On World AIDS Day, Projects at Lehman College Aim to Help as Well as Inform

November 30, 2007 | Lehman College

World AIDS Day tomorrow (December 1) has added meaning this year at Lehman College, where work is under way to help those affected by the disease in South Africa, which has the largest number of people living with HIV/AIDS in the world.

Supported by a $367,000 grant from the National Institutes of Health, Dr. Craig Demmer of the Health Sciences faculty is working to develop ways of helping parents, siblings and caregivers there cope with the death of a child from AIDS. As a health educator, social worker and thanatologist, he has more than 20 years of experience in AIDS, mental health and end-of-life care.

Over the next two years, Dr. Demmer and his research team will interview children and parents/caregivers in the province of KwaZulu-Natal and evaluate the benefits of a bereavement support intervention. Staff and volunteers at the Open Door Crisis Center, a community-based organization in the region, will be involved in the study, as well as residents of the surrounding rural communities.

“Our goal,” he said, “is to develop a psychosocial intervention that will reduce levels of depression and psychological distress suffered by family members and increase their coping abilities.” In 2004, he conducted an initial study of AIDS-related bereavement in the same region. A key challenge, he adds, will be developing an intervention that can be easily implemented in all types of communities in Africa, especially those with limited resources and few mental health professionals.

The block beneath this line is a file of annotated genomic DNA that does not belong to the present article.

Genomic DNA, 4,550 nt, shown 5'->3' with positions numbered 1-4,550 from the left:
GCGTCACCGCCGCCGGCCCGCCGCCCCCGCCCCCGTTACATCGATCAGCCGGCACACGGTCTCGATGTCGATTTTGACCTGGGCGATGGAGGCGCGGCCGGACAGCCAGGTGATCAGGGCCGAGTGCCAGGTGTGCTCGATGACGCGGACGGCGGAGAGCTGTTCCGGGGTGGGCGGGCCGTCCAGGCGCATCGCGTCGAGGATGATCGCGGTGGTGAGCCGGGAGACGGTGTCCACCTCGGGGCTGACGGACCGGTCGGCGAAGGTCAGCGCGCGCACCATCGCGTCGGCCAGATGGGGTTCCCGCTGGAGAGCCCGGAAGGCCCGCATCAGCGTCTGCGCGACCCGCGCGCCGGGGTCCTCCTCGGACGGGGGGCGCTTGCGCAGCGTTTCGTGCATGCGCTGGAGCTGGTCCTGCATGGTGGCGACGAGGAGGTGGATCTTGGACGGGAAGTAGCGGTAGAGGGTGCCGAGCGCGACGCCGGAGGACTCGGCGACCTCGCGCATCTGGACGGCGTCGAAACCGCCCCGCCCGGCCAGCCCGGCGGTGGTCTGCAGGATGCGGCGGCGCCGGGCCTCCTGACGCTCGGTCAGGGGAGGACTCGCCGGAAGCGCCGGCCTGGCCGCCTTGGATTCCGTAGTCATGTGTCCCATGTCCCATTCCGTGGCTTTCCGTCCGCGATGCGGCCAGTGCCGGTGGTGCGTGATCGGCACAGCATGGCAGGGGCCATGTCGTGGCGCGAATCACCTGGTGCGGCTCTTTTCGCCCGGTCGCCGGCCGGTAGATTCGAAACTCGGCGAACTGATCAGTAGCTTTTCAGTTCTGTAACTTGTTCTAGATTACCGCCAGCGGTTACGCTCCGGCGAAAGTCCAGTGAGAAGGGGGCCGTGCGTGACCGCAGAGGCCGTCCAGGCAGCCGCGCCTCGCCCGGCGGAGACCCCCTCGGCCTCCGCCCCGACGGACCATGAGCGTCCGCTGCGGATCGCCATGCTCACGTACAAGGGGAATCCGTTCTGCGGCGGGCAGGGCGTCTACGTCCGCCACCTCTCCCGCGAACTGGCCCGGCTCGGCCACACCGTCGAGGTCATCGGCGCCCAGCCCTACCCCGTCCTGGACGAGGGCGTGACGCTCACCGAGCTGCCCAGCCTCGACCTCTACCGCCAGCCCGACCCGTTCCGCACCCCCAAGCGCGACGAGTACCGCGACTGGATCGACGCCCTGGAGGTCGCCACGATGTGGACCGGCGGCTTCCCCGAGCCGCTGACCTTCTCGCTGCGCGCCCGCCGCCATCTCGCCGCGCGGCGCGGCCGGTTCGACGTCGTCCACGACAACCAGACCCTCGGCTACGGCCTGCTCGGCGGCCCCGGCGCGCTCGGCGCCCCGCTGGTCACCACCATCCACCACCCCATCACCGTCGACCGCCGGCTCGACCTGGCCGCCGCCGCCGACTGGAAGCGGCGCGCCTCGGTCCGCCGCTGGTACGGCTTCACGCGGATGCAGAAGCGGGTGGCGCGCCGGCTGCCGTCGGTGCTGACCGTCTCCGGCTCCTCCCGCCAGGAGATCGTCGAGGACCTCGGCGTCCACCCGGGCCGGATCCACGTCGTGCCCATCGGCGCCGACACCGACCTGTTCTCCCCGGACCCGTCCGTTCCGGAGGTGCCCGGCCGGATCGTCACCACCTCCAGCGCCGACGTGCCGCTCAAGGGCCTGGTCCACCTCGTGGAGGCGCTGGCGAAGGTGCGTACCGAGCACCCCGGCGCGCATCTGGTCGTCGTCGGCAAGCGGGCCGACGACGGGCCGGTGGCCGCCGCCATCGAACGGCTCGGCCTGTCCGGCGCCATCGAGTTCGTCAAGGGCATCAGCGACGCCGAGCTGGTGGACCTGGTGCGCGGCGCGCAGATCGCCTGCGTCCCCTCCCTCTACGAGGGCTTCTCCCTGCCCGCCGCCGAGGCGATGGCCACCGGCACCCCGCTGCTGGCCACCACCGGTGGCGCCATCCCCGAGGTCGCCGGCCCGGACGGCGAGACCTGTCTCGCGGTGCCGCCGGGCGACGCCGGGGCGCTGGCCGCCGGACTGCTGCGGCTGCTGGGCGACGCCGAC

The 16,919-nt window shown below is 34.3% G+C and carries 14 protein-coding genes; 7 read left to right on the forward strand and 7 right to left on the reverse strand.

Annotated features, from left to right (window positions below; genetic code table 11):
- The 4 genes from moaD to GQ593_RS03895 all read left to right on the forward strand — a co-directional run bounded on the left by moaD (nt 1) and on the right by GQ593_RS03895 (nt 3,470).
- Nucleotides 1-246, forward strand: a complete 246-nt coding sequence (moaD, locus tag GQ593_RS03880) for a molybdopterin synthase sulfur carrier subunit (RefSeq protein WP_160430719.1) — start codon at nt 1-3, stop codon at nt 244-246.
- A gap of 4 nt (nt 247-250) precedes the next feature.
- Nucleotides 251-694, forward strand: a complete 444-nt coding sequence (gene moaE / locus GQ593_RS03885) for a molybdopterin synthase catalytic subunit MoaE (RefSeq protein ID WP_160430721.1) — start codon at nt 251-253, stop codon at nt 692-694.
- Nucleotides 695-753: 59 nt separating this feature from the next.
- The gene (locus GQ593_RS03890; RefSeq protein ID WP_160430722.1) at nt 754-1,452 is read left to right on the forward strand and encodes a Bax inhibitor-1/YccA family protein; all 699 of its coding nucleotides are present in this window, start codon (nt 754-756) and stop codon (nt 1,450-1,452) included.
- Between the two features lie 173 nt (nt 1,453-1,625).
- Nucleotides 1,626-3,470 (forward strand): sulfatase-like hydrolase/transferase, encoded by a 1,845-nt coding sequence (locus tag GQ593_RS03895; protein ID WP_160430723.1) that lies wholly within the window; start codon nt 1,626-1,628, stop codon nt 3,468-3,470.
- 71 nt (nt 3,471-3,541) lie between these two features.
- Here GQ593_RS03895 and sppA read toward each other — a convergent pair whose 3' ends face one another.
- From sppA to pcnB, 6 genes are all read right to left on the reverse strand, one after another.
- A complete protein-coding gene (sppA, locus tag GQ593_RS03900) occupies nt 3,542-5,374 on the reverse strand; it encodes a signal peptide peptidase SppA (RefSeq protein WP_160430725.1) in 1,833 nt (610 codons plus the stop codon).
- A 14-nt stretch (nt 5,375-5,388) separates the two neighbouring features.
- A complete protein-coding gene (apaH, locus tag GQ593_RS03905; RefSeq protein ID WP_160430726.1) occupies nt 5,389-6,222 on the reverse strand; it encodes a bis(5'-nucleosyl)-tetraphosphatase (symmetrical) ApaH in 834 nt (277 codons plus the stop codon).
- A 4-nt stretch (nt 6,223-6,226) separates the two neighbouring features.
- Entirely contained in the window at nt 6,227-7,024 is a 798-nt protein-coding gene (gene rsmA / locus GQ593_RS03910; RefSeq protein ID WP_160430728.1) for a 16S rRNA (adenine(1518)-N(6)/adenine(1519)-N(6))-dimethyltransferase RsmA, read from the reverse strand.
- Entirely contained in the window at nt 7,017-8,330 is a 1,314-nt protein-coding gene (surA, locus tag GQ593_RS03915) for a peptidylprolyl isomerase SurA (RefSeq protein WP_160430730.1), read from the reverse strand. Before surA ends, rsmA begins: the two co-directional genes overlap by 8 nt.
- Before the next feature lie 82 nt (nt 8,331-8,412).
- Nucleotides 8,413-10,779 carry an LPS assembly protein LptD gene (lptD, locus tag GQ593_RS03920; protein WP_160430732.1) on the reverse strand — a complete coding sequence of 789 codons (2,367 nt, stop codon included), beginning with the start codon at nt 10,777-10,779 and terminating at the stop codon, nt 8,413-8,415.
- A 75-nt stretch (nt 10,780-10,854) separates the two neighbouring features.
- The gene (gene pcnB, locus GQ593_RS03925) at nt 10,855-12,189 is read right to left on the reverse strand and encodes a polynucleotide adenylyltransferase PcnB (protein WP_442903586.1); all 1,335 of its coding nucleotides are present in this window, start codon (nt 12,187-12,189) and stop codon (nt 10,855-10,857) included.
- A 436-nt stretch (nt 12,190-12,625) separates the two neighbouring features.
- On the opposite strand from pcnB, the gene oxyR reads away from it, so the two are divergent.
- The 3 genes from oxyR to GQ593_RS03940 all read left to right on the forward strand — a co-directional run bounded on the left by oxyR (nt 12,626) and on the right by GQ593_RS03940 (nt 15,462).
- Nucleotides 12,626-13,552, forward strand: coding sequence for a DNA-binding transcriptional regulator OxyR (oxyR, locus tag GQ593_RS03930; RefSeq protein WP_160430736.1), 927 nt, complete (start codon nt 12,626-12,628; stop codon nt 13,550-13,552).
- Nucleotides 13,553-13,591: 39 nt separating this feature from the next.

“This grant shines the spotlight on families and children who are going through multiple trauma and extreme hardship,” he explains, “and is a first step toward acknowledging their loss and their circumstances. We want to show that there is support available and hope for the future for both children and adults during these difficult times.”

Students in his “Perspectives on AIDS” course joined the effort by holding bake sales and other drives that raised funds for the Hillcrest AIDS Centre, also in KwaZulu-Natal. “Their effort raised not only money but also AIDS awareness,” he said.

At the same time, events sponsored by the Student Health Center will raise awareness in other ways:

  • Two panels from the original AIDS Memorial Quilt will be displayed December 3-6 in the Art Gallery. Begun in 1987, the quilt in its entirety consists of 40,000 colorful panels, each measuring three feet by six feet, and is the largest ongoing community arts project in the world.
  • On December 5, an HIV-positive woman will share her story with the Lehman community, an event arranged through “Love Heals,” the Alison Gertz Foundation for AIDS Education.
  • The three best submissions in the College’s annual World AIDS Day Poster Contest will be displayed on campus and on the Student Health Center’s website.

“We hope these activities will encourage students to take a moment out of their busy day to reflect on the impact of this epidemic,” said Cindy Kreisberg, director of the Student Health Center.

Media Contact: Marge Rice / 718-960-4992